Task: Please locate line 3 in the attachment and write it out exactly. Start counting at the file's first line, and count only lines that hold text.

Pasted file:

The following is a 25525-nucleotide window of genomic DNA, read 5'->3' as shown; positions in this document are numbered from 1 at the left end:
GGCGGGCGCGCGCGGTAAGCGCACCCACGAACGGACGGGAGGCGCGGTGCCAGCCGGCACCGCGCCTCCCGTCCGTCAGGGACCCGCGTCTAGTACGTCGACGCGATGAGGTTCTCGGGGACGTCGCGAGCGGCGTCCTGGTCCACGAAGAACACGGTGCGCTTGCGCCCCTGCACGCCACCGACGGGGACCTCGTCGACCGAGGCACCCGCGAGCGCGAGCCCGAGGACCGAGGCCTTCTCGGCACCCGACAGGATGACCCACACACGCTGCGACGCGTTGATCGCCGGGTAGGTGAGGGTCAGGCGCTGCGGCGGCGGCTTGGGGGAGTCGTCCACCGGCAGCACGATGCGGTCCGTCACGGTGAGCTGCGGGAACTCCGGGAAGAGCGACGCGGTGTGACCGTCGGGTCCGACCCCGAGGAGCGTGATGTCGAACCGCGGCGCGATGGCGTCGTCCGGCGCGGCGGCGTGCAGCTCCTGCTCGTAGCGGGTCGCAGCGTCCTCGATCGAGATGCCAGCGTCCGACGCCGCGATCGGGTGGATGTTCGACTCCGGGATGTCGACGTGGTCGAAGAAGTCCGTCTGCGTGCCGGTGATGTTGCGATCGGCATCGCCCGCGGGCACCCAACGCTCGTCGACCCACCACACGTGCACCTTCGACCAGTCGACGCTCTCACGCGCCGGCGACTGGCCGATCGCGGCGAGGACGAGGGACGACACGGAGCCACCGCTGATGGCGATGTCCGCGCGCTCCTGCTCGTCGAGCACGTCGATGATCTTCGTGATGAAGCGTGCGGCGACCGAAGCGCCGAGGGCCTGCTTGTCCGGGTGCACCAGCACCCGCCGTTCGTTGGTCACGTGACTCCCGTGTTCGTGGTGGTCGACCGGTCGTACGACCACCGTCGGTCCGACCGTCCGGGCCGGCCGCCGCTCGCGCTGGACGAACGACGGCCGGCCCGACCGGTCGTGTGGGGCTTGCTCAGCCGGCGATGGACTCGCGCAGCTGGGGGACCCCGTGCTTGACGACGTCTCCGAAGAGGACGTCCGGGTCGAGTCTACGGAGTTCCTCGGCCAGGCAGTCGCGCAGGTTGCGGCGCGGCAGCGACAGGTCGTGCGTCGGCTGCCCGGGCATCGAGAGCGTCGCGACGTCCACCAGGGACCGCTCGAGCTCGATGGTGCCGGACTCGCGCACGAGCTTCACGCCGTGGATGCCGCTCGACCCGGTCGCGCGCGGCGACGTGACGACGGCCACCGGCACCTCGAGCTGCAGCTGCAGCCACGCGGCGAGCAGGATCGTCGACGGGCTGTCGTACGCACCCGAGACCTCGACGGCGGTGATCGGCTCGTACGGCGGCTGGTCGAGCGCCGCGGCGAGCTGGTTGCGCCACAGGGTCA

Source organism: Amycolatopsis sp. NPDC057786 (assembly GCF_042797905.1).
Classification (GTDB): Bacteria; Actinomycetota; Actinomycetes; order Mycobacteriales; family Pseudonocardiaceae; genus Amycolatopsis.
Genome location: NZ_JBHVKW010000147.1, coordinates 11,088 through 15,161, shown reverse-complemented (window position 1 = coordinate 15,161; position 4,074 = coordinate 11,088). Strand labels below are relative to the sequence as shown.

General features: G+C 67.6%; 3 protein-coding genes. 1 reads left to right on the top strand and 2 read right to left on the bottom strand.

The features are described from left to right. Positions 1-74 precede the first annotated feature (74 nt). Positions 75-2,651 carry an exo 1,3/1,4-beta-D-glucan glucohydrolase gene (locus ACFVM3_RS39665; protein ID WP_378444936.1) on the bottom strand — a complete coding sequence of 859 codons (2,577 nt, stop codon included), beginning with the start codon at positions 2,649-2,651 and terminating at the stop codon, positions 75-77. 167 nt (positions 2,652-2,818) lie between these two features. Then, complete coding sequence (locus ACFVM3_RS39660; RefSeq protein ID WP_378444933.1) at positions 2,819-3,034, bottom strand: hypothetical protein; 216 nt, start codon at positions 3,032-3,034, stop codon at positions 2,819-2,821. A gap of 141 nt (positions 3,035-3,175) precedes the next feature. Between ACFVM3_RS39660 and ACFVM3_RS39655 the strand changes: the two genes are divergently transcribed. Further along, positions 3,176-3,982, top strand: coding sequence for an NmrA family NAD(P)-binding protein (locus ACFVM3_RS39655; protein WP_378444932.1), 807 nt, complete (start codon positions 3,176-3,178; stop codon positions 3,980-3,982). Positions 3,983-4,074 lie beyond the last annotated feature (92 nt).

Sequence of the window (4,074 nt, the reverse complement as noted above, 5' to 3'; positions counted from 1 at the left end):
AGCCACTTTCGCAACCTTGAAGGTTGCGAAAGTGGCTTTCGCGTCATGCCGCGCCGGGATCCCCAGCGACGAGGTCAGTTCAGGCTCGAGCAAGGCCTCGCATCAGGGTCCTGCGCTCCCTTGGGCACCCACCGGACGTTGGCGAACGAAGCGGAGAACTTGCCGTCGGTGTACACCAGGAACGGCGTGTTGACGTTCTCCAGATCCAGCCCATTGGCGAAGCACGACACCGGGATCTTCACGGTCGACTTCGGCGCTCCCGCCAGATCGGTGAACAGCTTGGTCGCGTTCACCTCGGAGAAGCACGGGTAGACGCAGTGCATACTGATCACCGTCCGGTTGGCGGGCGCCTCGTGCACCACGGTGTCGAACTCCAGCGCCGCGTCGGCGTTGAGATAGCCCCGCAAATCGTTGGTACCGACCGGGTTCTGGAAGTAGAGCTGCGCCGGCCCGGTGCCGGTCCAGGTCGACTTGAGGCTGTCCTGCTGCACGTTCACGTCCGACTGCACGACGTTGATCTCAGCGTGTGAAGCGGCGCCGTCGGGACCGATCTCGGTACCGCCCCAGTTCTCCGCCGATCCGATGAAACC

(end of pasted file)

Source organism: Amycolatopsis sp. NPDC057786 (assembly GCF_042797905.1).